IOC PRESIDENT THOMAS BACH STRESSES POWER OF SPORT IN POST-CORONAVIRUS WORLD RECOVERY; CALLS FOR SOLIDARITY AND NON-DISCRIMINATION
18 July 2020 Share
IOC PRESIDENT THOMAS BACH STRESSES POWER OF SPORT IN POST-CORONAVIRUS WORLD RECOVERY; CALLS FOR SOLIDARITY AND NON-DISCRIMINATION

In his opening speech to the 136th Session of the International Olympic Committee (IOC) – the first-ever Session to be held by videoconference - IOC President Thomas Bach today emphasised the importance of sport in helping the world recover from the COVID-19 crisis. He also recalled the unique power of the Olympic Games to bring the world together in peace and solidarity, and without any discrimination.

Sport and physical activity have proved to be extremely important to stay healthy physically and mentally during this unprecedented time, as recently demonstrated during the celebration of Olympic Day. On 23 June, half a billion people around the globe were introduced to the IOC’s #StayStrong #StayActive #StayHealthy campaign through the world’s biggest digital Olympic workout.

However, the importance of sport goes beyond health and can play a key role in post-COVID-19 recovery plans, said President Bach in his opening speech to the IOC Session.

“Sport has great social significance by being the glue which bonds communities together. Sport has great economic significance by creating jobs and generating an important contribution to GDP. For all these reasons, sport is an essential factor, not only during the crisis but also for the recovery from the crisis. This is why we have repeatedly called on governments to include sport in their corona recovery programmes. And our actions have been recognised and our message has been understood by many,” said Bach.

Recognising the essential role of sport in advancing society, 118 Member States of the United Nations (UN) have called for all States to include sport and physical activity in their post-COVID recovery plans and to incorporate sport and physical activity into national strategies for sustainable development. He also gave a number of other examples, from the G20 Leaders’ Summit to the EU Council and the World Health Organization.

In his speech, President Bach also recognised that the momentum of solidarity initially prompted by the pandemic will need to be sustained in order for the world to overcome the crisis.

“This crisis is far from over,” Bach said. “As I outlined in my ‘Olympism and Corona’ message last April, this situation will need all our solidarity, creativity, determination and flexibility.”

“In fact, the corona crisis shows us again that to respect each other is not enough. We have to help each other. The major lesson is: We need more solidarity within societies and among societies.”

In this context, the Olympic Games appear to be a powerful platform to demonstrate solidarity and unity.

“We must even strengthen our efforts to convince governments and the entire international community of the irreplaceable value of the Olympic Games. It is the only event today that brings the entire world together in peace, solidarity and without any discrimination,” said the IOC President.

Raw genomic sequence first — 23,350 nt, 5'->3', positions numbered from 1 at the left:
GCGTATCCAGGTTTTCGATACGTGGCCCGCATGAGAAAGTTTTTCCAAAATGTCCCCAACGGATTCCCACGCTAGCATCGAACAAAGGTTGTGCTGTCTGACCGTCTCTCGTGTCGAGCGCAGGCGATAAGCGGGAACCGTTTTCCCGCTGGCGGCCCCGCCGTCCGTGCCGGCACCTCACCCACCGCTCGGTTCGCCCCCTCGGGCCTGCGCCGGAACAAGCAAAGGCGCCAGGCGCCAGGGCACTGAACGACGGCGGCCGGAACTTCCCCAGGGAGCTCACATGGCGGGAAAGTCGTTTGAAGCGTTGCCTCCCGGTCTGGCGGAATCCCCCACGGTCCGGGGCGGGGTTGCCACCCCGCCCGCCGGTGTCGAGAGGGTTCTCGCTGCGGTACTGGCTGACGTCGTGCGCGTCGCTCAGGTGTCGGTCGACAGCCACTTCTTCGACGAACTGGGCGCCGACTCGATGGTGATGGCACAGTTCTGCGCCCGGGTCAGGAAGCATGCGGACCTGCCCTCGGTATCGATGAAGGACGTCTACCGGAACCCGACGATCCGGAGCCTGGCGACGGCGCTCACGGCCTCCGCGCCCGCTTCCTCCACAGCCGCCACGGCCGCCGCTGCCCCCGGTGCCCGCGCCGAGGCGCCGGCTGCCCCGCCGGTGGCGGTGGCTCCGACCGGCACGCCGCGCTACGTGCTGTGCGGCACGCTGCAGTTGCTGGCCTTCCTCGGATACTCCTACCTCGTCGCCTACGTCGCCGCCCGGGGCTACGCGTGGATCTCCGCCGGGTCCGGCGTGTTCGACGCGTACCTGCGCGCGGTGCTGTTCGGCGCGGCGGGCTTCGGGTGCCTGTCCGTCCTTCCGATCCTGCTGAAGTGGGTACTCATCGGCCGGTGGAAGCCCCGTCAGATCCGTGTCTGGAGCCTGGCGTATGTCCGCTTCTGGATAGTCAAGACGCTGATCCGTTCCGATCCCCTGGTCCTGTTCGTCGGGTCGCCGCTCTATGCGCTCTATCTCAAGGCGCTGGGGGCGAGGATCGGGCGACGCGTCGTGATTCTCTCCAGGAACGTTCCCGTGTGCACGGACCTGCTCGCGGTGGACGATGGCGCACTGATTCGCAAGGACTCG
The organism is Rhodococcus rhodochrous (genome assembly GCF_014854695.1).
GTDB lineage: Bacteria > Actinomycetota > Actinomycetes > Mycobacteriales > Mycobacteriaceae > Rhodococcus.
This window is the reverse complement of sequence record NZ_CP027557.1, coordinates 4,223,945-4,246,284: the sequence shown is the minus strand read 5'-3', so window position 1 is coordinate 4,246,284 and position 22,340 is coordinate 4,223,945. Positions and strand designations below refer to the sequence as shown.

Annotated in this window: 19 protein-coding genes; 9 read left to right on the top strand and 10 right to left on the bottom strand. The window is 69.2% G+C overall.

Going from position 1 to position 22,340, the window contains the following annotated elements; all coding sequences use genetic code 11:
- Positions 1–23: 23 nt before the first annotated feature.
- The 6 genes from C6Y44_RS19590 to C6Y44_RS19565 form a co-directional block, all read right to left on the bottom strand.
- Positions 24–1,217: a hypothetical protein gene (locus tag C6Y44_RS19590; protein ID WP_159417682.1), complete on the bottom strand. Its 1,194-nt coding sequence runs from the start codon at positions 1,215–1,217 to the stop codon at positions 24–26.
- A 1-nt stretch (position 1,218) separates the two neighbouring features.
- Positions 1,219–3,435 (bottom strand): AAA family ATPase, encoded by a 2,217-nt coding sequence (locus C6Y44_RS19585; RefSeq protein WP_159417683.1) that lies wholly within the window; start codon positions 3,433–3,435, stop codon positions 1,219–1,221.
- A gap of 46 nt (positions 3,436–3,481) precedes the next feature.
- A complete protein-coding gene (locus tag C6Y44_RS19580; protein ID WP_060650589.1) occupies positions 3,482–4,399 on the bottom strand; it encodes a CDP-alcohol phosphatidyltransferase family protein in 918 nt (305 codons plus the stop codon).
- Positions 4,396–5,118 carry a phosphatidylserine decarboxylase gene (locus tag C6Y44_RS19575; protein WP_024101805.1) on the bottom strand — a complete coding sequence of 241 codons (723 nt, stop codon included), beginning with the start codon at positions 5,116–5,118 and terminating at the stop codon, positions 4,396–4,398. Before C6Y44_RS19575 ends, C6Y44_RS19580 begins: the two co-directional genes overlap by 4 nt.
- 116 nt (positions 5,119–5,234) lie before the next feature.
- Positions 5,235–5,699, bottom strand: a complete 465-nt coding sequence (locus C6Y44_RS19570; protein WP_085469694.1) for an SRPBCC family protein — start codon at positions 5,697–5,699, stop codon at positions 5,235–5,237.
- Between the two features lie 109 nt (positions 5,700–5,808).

President Bach recalled that non-discrimination has been at the core of the Olympic Games since the days of its founder, Pierre de Coubertin, and the Olympic Games have lived up to this principle throughout the years.

“The athletes from the 206 National Olympic Committees and of the IOC Refugee Olympic Team are living this value of non-discrimination. This was demonstrated in a unique way by Jesse Owens, the legendary four-time Olympic champion. At home, he had to suffer from the painful reality of racial segregation. In contrast, in the Olympic Village, he was living together as an equal with all the other athletes enjoying the same rights.”

Talking specifically about the Olympic Games Tokyo 2020, President Bach said: “In this spirit of solidarity, we are also preparing the postponed Olympic Games Tokyo 2020. We can, together with the Organising Committee, turn these postponed Olympic Games Tokyo 2020 into an unprecedented celebration of unity and solidarity of humankind, making them a symbol of resilience and hope.”

The IOC President also pointed out how the spirit of solidarity that is enshrined in the activities of the Olympic Movement has prevailed even more over the last few months. He said: “Ninety per cent of our revenues are dedicated to solidarity actions. This solidarity is also at the heart of our corona crisis management, as reflected by the approval of an aid package of up to 150 million US dollars for our stakeholders to enable them to continue their support and sports activities.”

Concluding his speech, President Bach said: “We all know that this journey will not be an easy one, but we sportspeople are used to giving it our best, we are used to embracing change, and we are used to seizing opportunities. We have demonstrated this in the last couple of months when we all together strengthened the relevance of sport in society. If we continue to stand together in this unity and solidarity, we can emerge from this crisis even stronger than before.”

“The post-corona world needs sport to overcome the crisis. We stand ready to contribute to this recovery. The fragile post-corona world needs the unifying power of the Olympic Games. We are more determined than ever to build bridges, to bring the world together in peace and solidarity, to celebrate the unity of humankind in all our diversity.”

IOC President Thomas Bach finished his speech by announcing: “If you, the IOC Members want, I am ready to run for a second term as IOC President and to continue to serve you and this Olympic Movement, which we all love so much, for another four years.”

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